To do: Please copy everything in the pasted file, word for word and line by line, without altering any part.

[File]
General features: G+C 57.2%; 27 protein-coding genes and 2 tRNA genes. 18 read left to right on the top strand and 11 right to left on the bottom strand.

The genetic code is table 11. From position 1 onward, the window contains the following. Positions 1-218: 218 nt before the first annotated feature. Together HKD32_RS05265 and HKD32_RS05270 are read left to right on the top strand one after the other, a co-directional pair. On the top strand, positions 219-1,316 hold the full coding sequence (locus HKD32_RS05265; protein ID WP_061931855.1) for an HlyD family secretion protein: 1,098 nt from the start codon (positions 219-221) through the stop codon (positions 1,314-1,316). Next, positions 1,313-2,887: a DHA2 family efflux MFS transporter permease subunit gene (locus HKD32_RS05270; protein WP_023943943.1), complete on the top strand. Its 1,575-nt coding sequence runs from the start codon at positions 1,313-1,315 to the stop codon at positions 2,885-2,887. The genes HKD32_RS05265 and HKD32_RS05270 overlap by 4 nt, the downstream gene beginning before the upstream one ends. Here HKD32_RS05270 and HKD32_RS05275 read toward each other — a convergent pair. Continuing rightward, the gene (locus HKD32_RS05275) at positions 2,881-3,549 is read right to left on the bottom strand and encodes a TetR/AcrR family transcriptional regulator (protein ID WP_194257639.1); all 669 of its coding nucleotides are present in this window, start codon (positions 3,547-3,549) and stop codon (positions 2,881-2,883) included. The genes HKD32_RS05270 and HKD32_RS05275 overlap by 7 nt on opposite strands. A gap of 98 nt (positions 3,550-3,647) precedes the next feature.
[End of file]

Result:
General features: G+C 57.2%; 27 protein-coding genes and 2 tRNA genes. 18 read left to right on the top strand and 11 right to left on the bottom strand.

The genetic code is table 11. From position 1 onward, the window contains the following. Positions 1-218: 218 nt before the first annotated feature. Together HKD32_RS05265 and HKD32_RS05270 are read left to right on the top strand one after the other, a co-directional pair. On the top strand, positions 219-1,316 hold the full coding sequence (locus HKD32_RS05265; protein ID WP_061931855.1) for an HlyD family secretion protein: 1,098 nt from the start codon (positions 219-221) through the stop codon (positions 1,314-1,316). Next, positions 1,313-2,887: a DHA2 family efflux MFS transporter permease subunit gene (locus HKD32_RS05270; protein WP_023943943.1), complete on the top strand. Its 1,575-nt coding sequence runs from the start codon at positions 1,313-1,315 to the stop codon at positions 2,885-2,887. The genes HKD32_RS05265 and HKD32_RS05270 overlap by 4 nt, the downstream gene beginning before the upstream one ends. Here HKD32_RS05270 and HKD32_RS05275 read toward each other — a convergent pair. Continuing rightward, the gene (locus HKD32_RS05275) at positions 2,881-3,549 is read right to left on the bottom strand and encodes a TetR/AcrR family transcriptional regulator (protein ID WP_194257639.1); all 669 of its coding nucleotides are present in this window, start codon (positions 3,547-3,549) and stop codon (positions 2,881-2,883) included. The genes HKD32_RS05270 and HKD32_RS05275 overlap by 7 nt on opposite strands. A gap of 98 nt (positions 3,550-3,647) precedes the next feature.